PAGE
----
Hugh Hunter, a brother of the dead man, was the next witness called by the Coroner, and testified as follows: He was at Winter Quarters at half past twelve o'clock on May 1, 1900, the day of the explosion. He did not go to the scene of the accident, but saw the body of his dead brother at about six o'clock in the evening of the same day. In his lifetime his brother was a strong able bodied man.

The selection of one of the Hunter family, over which to hold an inquest, awakens new interest in this unfortunate family, bereft of all male members except two. Two brothers, John and David Hunter: one nephew, William Patterson Hunter; two brothers-in-law, Richard Stewart and Alex Wilson. Jr.; Robert Hunter, with his two sons James A. Hunter and James C. Hunter; one cousin. Adam Hunter and his son John Hunter; an uncle, Frank Strang and his son, Frank Strang, Jr., the untimely end of whom would cause even the strongest hearted to shed tears of sympathy with the stricken families that are left.

As soon as the first bulletins were sent to Salt Lake, the officers were besieged with inquiries as to the number of dead, and asking if certain ones, friends or relatives of the ones asking, were numbered among the dead. It was impossible for the Company to give any answer, as the information that they had received up to that time was of a very meagre character, as those who were sending the bulletins were not aware of the number of the dead, no one on the outside even dreaming that the men in Number One were overcome by the deadly afterdamp that crept steadily towards them. Men were found in all conditions, some seeming to realize their position, others being found with their tools still clutched in their nerveless grasp. John James, one of the County Commissioners, was found among the first, tightly clasped in the embrace of his son George, as though to shield him from the death that he knew was approaching. Those found in Number Four, where the force of the explosion was most felt, were more or less badly scorched, some of whom were not recognizable, while most of those in Number One, who were not caught under a fall, were all suffocated by the after-damp.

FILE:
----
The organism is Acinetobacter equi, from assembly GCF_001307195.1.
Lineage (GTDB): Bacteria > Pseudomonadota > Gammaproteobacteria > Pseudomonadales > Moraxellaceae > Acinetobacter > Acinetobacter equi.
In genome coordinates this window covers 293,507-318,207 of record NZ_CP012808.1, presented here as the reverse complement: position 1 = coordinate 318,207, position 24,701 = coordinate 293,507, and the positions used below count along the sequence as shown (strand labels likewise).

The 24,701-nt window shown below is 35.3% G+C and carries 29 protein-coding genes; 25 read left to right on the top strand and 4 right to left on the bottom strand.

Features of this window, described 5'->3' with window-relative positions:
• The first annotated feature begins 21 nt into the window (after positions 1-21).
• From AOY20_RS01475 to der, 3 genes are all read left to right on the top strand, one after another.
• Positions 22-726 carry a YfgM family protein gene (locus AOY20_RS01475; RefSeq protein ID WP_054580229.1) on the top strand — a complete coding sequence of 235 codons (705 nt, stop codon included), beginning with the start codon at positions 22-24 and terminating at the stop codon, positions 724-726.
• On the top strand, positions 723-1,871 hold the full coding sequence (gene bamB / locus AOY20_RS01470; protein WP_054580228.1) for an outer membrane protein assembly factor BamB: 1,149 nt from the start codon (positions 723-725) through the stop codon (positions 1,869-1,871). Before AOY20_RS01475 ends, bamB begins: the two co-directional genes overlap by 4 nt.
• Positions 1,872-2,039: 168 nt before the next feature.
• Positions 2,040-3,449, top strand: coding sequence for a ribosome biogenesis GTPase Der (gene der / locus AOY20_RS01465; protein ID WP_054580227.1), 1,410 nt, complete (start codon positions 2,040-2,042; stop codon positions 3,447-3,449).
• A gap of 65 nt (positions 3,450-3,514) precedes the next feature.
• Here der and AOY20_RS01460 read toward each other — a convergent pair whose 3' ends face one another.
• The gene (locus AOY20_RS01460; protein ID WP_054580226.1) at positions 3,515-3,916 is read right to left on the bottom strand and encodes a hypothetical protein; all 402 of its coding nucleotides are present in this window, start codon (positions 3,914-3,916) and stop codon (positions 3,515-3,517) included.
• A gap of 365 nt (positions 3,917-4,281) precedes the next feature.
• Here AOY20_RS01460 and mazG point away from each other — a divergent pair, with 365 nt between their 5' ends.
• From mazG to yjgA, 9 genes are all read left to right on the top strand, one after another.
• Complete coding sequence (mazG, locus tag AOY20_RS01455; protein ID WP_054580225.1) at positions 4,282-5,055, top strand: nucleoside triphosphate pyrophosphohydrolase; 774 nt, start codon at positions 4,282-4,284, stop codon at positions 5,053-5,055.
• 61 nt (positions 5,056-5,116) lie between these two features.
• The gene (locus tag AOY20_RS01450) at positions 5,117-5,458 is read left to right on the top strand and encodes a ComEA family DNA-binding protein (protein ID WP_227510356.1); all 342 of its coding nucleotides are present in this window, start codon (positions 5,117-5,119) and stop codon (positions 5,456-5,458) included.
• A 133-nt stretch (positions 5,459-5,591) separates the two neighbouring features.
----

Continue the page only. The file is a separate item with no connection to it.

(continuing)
The mine, although damaged considerably, will be able to resume work as soon as all of those known to be in the mine are recovered. Great falls and caves in some of the entries will require a great amount of labor to clear up, but on the lower levels the work is mostly in replacing timbers and cleaning the dirt from the tracks, so that cars may be hauled into the deeper caves.

Opening to No. One Mine. Bernard Newren, Sam Wycherly, Eph Rowe


Source: History of the Scofield Mine Disaster, by J. W. Dilley, The Skelton Pub. Co., Provo, Utah, 1900.

Editors Note: The I.. O. O. F. were very active in raising money for the benefit of the widows and children along with the Church of Jesus Christ of Latter-day Saints. This information is included for historical value, it does not mean the people of this project support these institutions.